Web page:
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Author Topic: Evaluation of BenQ desktop LED lamp for print viewing booth  (Read 2968 times)

Louie

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Evaluation of BenQ desktop LED lamp for print viewing booth
« on: August 25, 2021, 10:07:09 am »

I am curious has anyone here evaluated this lamp as a potential light source for a print viewing booth? My previous viewing booth was an easel and a Solux desktop task lamp. Unfortunatly that has broken in two and is no longer in production. And a fruitless search has failed to locate any desk task lamp using MR16 bulbs.  The are all LED with unknown quality.

The BenQ e-Reading lamp has some promising features especially adjustable color temp and a CRI 95, however, it still could have problems in the spectral curve that could make it unusable for print evaluation.

-louie
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digitaldog

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Re: Evaluation of BenQ desktop LED lamp for print viewing booth
« Reply #1 on: August 25, 2021, 10:31:12 am »

Ignore CRI, nearly meaningless. Its a bit of a kludge to make a light source appear to be closer to daylight for marketing and light manufacturers. CRI was developed in large part to aid in the sales of Fluorescent tubes. There are BCRA tiles used to compare under a reference light source but too small a set of tiles. That make it easy to create a spectrum that will render the 8-14 tiles and doesn't tell us that the light source is full spectrum. It doesn't tell us how the other colors will render. My understanding is there are two reference sources; Tungsten for warm bulbs and D50 for cool ones: Above and below 4000K. That means that a normal tungsten bulb and perfect daylight both have a CRI of 100! As such, a high CRI is a decent gauge of how well a light will preform in your home but not such a great indicator of how well it will work for photography and proofing. Both a Solux 48 and a "full spectrum" tube from home depot may have a CRI of 97. I can assure you the Home Depot bulb has a giant mercury spike and some spectral dead spots.  A better metric is called CQS (15 very colorful patches). That doesn't tell us about the spectrum which is even a better way to evaluate the illuminant.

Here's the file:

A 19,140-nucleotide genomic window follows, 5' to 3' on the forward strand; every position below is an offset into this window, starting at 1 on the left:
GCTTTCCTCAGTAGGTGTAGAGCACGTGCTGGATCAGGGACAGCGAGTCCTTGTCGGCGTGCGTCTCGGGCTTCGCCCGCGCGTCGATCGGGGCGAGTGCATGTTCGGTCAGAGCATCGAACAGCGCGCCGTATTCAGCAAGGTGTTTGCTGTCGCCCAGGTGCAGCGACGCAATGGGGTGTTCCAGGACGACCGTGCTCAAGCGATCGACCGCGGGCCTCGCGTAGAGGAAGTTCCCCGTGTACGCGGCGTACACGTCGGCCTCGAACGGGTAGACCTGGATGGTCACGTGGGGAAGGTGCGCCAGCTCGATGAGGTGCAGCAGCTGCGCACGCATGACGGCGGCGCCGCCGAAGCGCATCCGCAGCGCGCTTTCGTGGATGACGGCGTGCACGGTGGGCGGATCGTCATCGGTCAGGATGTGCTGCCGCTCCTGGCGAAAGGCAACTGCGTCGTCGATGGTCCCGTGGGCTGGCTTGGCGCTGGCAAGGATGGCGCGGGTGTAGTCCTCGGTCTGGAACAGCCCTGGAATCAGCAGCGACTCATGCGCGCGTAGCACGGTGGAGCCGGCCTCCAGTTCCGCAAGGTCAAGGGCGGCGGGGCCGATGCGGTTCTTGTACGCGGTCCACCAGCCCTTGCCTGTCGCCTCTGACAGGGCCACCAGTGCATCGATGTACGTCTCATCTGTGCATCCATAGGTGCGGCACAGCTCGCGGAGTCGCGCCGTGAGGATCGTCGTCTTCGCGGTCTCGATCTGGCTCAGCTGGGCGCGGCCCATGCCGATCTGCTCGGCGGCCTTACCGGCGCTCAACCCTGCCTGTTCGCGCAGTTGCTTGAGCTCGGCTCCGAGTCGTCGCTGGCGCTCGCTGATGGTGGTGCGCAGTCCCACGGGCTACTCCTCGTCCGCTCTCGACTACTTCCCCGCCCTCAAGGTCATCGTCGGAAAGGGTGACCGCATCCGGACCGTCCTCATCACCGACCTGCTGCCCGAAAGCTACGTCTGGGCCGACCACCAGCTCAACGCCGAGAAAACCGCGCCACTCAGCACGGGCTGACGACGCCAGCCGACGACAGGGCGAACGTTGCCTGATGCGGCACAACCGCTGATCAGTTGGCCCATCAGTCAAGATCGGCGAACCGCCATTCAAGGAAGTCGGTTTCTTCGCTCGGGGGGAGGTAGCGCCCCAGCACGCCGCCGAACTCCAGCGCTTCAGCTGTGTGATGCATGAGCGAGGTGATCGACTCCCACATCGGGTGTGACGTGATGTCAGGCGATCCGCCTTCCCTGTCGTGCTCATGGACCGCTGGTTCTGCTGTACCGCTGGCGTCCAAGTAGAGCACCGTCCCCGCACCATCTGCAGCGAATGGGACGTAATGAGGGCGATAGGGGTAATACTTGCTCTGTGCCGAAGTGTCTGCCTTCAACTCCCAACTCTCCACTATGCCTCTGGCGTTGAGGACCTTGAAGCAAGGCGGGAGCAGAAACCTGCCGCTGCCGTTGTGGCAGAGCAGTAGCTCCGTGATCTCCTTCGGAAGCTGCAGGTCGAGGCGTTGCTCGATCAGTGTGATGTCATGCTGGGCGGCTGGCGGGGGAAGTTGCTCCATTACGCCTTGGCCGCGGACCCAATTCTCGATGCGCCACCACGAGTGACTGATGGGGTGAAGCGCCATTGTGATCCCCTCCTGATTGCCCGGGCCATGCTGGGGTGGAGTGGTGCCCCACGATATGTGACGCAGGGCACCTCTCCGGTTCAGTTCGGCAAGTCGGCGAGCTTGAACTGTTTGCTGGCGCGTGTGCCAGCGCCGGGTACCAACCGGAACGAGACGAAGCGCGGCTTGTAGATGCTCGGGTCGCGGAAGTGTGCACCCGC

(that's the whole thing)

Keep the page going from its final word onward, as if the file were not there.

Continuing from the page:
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Czornyj

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Re: Evaluation of BenQ desktop LED lamp for print viewing booth
« Reply #2 on: August 25, 2021, 10:43:38 am »

I'm using custom made MR20 LED bulbs with TRI-R SunLike LED (violet emitter with R,G,B phosphors), it's perfect for print evaluation (97% CRI-14 and CQS Qa)

http://www.seoulsemicon.com/en/technology/sunlike/
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JRSmit

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Re: Evaluation of BenQ desktop LED lamp for print viewing booth
« Reply #3 on: August 25, 2021, 10:59:46 am »

I have a set of high cri Vic led 5000k on metal strips from yujiintl, looking for some time to install, and compare with my current high cri fluorescent tubes .

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Louie

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Re: Evaluation of BenQ desktop LED lamp for print viewing booth
« Reply #4 on: August 25, 2021, 11:19:52 am »

That doesn't tell us about the spectrum which is even a better way to evaluate the illuminant. 

Right, so probably necessitates purchasing the lamp and measuring the spectrum which could be done with BableColor CT&A and my i1Pr02.  I was hopping that perhaps someone here had already done that.

Back to plan A build a light booth making use of the two goose-neck, clamp on MR16 fixtures I found in storage.

-louie


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digitaldog

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Re: Evaluation of BenQ desktop LED lamp for print viewing booth
« Reply #5 on: August 25, 2021, 11:32:11 am »

You get me the lamp, I'll measure it and send it back. Otherwise, I can't comment on that specific lamp, other than again suggesting that their CRI spec means little.
One has to wonder why manufacturers don't provide a spectral plot....